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Danville council members signal support for keeping Alonzo Jones as mayor

Danville council members signal support for keeping Alonzo Jones as mayor

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Danville City Council will hold its inaugural meeting Wednesday, where newly elected and re-elected council members will be sworn in and the city's mayor selected. 

Councilmen who spoke to the Danville Register & Bee on Monday expressed support for keeping Alonzo Jones as mayor for the next two years. 

"Alonzo has proven himself to be a great mayor," said Councilman Larry Campbell Jr., who was re-elected to council in May. "He has a great concern for the community. He's doing a super job."

Alonzo Jones, 56, was first elected to City Council in 2010 and was chosen as mayor in 2018, when he succeeded John Gilstrap. Before joining council, Jones served on the Danville School Board from 2004-10.

Alonzo Jones is director of maintenance and operations for Danville Public Schools. 

The mayor leads meetings of Danville City Council, works with the city manager, city attorney and city clerk to set agendas for meetings, and leads ribbon cuttings for economic development announcements and other events.  

When contacted by the Register & Bee Monday, Alonzo Jones said councilmen have asked him to consider continuing his job as mayor.

"Definitely," Alonzo Jones said, when asked if he wanted to remain in the position. 

"We've made considerable improvements in two areas — reducing violent crime and growing Danville," he added. 

For the past few years, City Council has made those two items, as well as improving education, the city's three priorities. 

"Going forward, I think the toughest part is working on education," Alonzo Jones said. 

Danville Public Schools announced the resignation of Stanley Jones from the superintendent's position after a special called meeting of the school board on June 1. His last day on the job in Danville is Tuesday. 

Per his separation agreement, Stanley Jones will be paid a year's salary of $175,000. In addition, he'll receive $8,750 in deferred compensation, $7,200 in car allowance and health insurance for 12 months.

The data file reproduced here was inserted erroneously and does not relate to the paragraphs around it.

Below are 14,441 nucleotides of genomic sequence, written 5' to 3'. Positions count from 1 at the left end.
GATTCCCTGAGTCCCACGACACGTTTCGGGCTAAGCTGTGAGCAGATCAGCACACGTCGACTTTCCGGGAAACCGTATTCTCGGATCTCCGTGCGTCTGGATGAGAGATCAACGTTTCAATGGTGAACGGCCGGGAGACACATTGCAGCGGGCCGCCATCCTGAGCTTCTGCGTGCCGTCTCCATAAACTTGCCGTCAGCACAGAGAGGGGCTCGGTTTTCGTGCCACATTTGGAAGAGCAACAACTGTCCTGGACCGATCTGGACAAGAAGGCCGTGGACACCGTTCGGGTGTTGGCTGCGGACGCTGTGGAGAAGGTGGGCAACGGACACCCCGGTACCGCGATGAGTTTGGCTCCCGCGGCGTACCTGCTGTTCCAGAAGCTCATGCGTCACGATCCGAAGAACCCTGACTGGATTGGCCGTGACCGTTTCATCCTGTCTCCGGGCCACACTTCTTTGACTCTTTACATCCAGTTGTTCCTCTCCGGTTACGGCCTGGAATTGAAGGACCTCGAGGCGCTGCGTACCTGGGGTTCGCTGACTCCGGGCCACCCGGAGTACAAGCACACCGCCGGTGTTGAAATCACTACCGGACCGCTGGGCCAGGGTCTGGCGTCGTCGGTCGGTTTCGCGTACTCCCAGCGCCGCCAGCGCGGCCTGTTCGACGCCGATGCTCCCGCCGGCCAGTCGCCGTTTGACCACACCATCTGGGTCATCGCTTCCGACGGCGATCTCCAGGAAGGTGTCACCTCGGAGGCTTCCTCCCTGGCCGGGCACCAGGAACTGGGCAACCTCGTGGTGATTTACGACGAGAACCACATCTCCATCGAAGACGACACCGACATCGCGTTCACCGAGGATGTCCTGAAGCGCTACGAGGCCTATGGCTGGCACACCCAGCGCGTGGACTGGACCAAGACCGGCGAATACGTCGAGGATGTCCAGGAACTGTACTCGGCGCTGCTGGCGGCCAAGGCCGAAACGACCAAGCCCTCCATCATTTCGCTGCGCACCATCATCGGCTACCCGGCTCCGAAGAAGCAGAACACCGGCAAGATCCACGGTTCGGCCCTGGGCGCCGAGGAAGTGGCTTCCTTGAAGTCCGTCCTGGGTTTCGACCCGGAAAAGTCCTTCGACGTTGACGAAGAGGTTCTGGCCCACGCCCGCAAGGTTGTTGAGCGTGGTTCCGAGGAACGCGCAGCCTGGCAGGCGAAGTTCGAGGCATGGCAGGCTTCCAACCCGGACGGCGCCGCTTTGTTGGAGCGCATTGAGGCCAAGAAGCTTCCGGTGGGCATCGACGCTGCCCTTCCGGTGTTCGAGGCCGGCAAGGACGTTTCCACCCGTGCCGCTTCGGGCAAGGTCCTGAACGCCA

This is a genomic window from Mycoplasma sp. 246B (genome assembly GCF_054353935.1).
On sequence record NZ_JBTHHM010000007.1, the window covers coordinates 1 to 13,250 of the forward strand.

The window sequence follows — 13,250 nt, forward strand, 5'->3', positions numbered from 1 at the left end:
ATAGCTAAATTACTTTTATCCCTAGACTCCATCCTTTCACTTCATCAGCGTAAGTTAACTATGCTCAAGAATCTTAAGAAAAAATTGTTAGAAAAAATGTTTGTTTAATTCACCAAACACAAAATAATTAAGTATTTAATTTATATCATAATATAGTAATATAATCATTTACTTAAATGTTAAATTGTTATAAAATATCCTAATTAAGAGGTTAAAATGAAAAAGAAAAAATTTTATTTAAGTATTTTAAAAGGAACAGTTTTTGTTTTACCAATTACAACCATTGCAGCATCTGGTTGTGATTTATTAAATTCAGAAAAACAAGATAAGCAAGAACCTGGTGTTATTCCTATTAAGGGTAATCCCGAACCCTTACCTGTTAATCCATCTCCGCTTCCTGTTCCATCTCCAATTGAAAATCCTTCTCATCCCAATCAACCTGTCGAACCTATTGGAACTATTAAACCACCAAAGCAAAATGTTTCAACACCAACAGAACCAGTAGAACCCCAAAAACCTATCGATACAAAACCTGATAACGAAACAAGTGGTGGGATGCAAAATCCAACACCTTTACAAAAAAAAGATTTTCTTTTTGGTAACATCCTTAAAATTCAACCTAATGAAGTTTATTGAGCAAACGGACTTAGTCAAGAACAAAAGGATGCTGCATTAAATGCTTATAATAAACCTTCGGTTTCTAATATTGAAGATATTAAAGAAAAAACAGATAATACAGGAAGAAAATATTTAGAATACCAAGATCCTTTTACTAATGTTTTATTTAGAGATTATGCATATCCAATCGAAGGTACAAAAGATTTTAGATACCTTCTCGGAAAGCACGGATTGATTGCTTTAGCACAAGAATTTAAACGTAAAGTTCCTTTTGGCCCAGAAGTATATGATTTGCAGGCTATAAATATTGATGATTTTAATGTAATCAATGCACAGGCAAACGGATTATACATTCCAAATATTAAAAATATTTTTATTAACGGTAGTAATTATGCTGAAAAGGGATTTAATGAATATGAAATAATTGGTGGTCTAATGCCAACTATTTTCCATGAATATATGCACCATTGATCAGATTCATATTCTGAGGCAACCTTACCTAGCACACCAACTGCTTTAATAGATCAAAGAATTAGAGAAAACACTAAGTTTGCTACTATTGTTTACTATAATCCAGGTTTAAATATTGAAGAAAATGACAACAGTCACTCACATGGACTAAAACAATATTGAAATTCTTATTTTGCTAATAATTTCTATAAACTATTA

The resignation came just one week after the Virginia Department of Education delivered a spotty review of the division’s progress across key academic and administrative areas.

Just two of Danville’s 11 schools received accreditation from the state and the remainder were given a ranking of accredited with conditions, according to statewide results released by the Virginia Department of Education last September. 

Galileo Magnet High School and Forest Hills Elementary School achieved accreditation, while George Washington High School earned accreditation with conditions

Robin Owens will serve as the superintendent designee starting Wednesday, until an interim superintendent is appointed by the Danville School Board on July 9. Owens has worked for the school system since 1988 and is currently director of student intervention services.  

Alonzo Jones pointed out the city's efforts to improve education, including the appointment of two councilmen — Gary Miller and Sherman Saunders — to an education compact committee formed to help more schools in Danville achieve full accreditation.

Other councilmen praised Alonzo Jones' performance as a leader and a sociable presence in the community. 

"He runs the meetings very well," said Councilman James Buckner. "He's very accessible. He's very engaged with the people — all the people, for that matter."

Councilman Gary Miller said, "Alonzo has acquitted himself well, particularly with all the crisis we've had lately, with COVID and the racial crisis we had lately. I would support him."

Vice Mayor Lee Vogler also emphasized Alonzo Jones' leadership during tough times. pointing to the pandemic and Tropical Storm Michael in October 2018. 

"He has done a good job leading our city through some unprecedented times," Vogler said.

A vice mayor will also be selected during Wednesday's meeting, and newly-elected Councilman Barry Mayo will be sworn in along with re-elected incumbents Campbell, Saunders, Vogler and Madison Whittle. 

Councilmen serve four-year terms, with the mayor's seat a two-year position. Mayors are not directly elected by citizens but are selected by council members from among council every two years.  

Expressing support for Alonzo Jones as mayor, Mayo said he was ready to join council and tackle the city's issues. 

"I'm ready to get to work," said Mayo, who will turn 55 the day he is sworn in. 

Crane reports for the Register & Bee. He can be reached at (434) 791-7987.

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